This is a guest blog by Dr Jane Lewis.
In my role as a Career Coach, I am often asked by clients, ‘Should I Leave My Job?’ It’s one of those questions to which the answer can often feel like ‘How Long Is A Piece Of String’, but in this blog, I’ll be sharing a few pointers to help you consider the question, should it be burning a hole in your brain just now.
Why you might want to leave your job
The first question I always ask clients is: why do you want to leave your job?
- Because you’re unhappy?
- You want to start your own business?
- You aren’t paid enough?
- The people are OK, and they don’t treat you badly, but it doesn’t really fire you up?
- You’re not being given the opportunities you want?
Depending on the answer, my advice will change.
However, there are a few cases where the answer is fairly clear.
If you are thinking of leaving your job because you’re planning to set up your own business, my advice generally is to stay in your job until you’ve got your new business running and starting to pay you an income. Of course, that isn’t always possible, but financially it can make the transition so much easier.
If you feel you’re underpaid, or not being given the promotions and opportunities you deserve, then, assuming you are otherwise happy, the first step is to have a conversation with your boss.
At One of many we talk about ‘having a conversation from your Queen’: stepping in to your Queen powertype, and making your point in a drama-free, powerful fashion.
But what if you’re unhappy, or over-stressed or feeling demotivated?
One of the techniques I invite my clients to use is to identify their career values to see how far the job is satisfying those values.
Our values provide motivation at a very deep, unconscious level. If your career values aren’t being satisfied in your current job, then it is highly likely that you will struggle with motivation and with performing at your best.
Values are abstract, and they are the product of our life experience together with our early conditioning. So if your family put a high value on professionalism, you might well find you do the same.
Your values are key to making any big decision
One client of mine worked in an engineering environment where the money and benefits were OK, and the people were pleasant. The work was challenging, although it wasn’t exactly the area that my client enjoyed the most. It was all OK, but something was not quite right and my client couldn’t pin down what that was.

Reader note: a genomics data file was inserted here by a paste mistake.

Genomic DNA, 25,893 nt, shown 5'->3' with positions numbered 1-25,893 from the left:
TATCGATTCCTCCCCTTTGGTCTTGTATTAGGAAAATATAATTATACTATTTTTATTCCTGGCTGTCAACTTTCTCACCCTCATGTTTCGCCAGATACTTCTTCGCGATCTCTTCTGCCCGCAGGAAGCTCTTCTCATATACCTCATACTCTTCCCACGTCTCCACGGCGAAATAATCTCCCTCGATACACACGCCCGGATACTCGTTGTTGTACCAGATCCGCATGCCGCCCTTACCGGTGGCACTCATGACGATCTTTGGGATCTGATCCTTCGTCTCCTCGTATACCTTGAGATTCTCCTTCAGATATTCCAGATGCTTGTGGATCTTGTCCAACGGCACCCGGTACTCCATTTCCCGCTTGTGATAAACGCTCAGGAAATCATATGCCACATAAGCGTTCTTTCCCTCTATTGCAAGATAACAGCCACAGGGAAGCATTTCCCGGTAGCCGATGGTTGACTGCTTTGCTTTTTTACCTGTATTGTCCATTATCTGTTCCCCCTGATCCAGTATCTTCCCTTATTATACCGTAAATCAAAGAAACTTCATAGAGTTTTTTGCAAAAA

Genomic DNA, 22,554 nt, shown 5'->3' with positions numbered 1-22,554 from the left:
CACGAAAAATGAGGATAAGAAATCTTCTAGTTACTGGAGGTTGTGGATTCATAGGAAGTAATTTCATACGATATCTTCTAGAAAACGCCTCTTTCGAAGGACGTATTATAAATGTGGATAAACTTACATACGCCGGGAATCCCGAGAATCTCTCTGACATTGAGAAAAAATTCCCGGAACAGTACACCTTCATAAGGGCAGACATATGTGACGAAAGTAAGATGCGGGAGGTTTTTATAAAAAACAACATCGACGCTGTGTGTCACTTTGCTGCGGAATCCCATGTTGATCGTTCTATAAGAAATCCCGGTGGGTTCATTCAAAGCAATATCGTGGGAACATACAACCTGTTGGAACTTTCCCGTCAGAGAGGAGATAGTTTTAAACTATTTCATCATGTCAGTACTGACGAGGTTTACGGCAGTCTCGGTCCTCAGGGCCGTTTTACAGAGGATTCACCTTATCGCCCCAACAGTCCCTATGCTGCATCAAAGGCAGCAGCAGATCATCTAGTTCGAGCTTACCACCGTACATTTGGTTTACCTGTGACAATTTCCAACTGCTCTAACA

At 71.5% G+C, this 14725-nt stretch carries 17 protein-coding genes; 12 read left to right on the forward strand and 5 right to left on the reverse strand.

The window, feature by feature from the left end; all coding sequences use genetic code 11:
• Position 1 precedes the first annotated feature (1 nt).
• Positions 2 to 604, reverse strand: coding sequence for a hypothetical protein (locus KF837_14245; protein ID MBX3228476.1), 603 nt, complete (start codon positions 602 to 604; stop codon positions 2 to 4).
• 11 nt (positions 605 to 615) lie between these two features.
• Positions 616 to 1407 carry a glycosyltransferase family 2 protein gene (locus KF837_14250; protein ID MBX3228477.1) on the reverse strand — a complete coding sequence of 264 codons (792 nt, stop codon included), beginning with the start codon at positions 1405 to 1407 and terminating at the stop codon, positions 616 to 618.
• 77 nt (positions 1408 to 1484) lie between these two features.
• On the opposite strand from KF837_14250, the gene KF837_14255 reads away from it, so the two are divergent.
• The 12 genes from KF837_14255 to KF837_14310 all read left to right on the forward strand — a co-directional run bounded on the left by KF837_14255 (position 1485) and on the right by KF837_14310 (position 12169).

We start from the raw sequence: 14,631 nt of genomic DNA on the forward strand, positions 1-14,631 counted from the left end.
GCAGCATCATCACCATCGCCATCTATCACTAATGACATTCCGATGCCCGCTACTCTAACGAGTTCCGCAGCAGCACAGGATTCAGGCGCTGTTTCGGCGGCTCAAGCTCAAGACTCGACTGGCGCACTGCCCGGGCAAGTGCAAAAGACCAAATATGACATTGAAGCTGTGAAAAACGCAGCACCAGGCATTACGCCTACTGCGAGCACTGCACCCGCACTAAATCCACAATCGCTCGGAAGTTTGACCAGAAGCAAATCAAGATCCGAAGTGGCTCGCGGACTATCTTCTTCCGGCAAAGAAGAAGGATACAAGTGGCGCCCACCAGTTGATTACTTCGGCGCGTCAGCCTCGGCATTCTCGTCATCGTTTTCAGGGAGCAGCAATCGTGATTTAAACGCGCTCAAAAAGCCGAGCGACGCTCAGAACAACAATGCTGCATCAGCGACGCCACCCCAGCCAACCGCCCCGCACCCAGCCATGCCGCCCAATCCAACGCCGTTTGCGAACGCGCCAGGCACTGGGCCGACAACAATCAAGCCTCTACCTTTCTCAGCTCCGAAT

We did a value exercise and time with family came out in the top 5. The job involved a relatively long commute, and as a result of doing the exercise my client realised that this value was not being met, and this was the reason they were not content.
The client used their list of values as criteria for evaluating job adverts, and soon found a job nearer home, with less travel and more money. Within a year they had been promoted to Director, which was an unexpected bonus!
How to find your values
The process is as follows: ask yourself ‘what’s important to me about my career (or job)?’ You are looking for single words or very short phrases that you can’t put in a wheelbarrow. Abstract nouns; words like:
Keep going until you have at least 8, but don’t worry if you end up with 15 or 16.
Once you have your list, put them in order of importance, based on the way things are right now. The most important values will be those on which you spend the most time and energy.
Then, looking at the top 5-8, for each value, ask yourself: ‘how far does my current job satisfy this value?’ You can use a scale of 1-10 or a percentage scale.
If your job doesn’t satisfy any of your values, or only satisfies a few values more or less, it may well be time to move, or at least have a serious conversation with your employers about how things need to change.
That’s the exact process I used with my client. It’s such a great tool for clarifying your thinking around your job options.
Need help making a big decision?
If you’d like some support to work through the system yourself, you can find a One of many certified coach trained in helping women explore their values using the online coach directory. Click here to find the right coach for you.
About Jane Lewis
Coach, Minister, Huna practitioner
Dr Jane Lewis has over 20 years’ experience as a coach, including working as a career coach. She’s an ordained Interfaiths Minister and her passion is helping women find their purpose and direction, and then release the mental baggage that stops them achieving it. Twice a year she goes to Hawai’i to teach and study Huna – the spiritual, energetic and shamanistic practices of the ancient Hawai’ians. Find out more at https://secretartofhuna.com.